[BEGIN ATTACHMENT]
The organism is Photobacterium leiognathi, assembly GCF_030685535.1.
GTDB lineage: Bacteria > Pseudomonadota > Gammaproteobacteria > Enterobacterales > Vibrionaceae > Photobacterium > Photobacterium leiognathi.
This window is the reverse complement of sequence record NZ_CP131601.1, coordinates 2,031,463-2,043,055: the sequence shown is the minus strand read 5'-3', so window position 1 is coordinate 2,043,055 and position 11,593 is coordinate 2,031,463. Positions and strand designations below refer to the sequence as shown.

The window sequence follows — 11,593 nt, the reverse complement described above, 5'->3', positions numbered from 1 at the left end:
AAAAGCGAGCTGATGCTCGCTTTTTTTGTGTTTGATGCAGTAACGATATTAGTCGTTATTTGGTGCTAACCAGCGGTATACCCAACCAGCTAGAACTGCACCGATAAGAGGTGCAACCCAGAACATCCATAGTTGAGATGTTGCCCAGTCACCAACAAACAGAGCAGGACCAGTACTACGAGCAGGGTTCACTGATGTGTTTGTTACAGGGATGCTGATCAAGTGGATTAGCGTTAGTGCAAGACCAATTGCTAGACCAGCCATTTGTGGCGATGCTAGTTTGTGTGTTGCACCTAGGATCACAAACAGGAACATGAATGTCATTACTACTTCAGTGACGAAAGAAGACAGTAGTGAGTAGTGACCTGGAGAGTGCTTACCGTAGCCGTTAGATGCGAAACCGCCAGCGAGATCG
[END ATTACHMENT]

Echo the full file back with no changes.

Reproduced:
The organism is Photobacterium leiognathi, assembly GCF_030685535.1.
GTDB lineage: Bacteria > Pseudomonadota > Gammaproteobacteria > Enterobacterales > Vibrionaceae > Photobacterium > Photobacterium leiognathi.
This window is the reverse complement of sequence record NZ_CP131601.1, coordinates 2,031,463-2,043,055: the sequence shown is the minus strand read 5'-3', so window position 1 is coordinate 2,043,055 and position 11,593 is coordinate 2,031,463. Positions and strand designations below refer to the sequence as shown.

The window sequence follows — 11,593 nt, the reverse complement described above, 5'->3', positions numbered from 1 at the left end:
AAAAGCGAGCTGATGCTCGCTTTTTTTGTGTTTGATGCAGTAACGATATTAGTCGTTATTTGGTGCTAACCAGCGGTATACCCAACCAGCTAGAACTGCACCGATAAGAGGTGCAACCCAGAACATCCATAGTTGAGATGTTGCCCAGTCACCAACAAACAGAGCAGGACCAGTACTACGAGCAGGGTTCACTGATGTGTTTGTTACAGGGATGCTGATCAAGTGGATTAGCGTTAGTGCAAGACCAATTGCTAGACCAGCCATTTGTGGCGATGCTAGTTTGTGTGTTGCACCTAGGATCACAAACAGGAACATGAATGTCATTACTACTTCAGTGACGAAAGAAGACAGTAGTGAGTAGTGACCTGGAGAGTGCTTACCGTAGCCGTTAGATGCGAAACCGCCAGCGAGATCG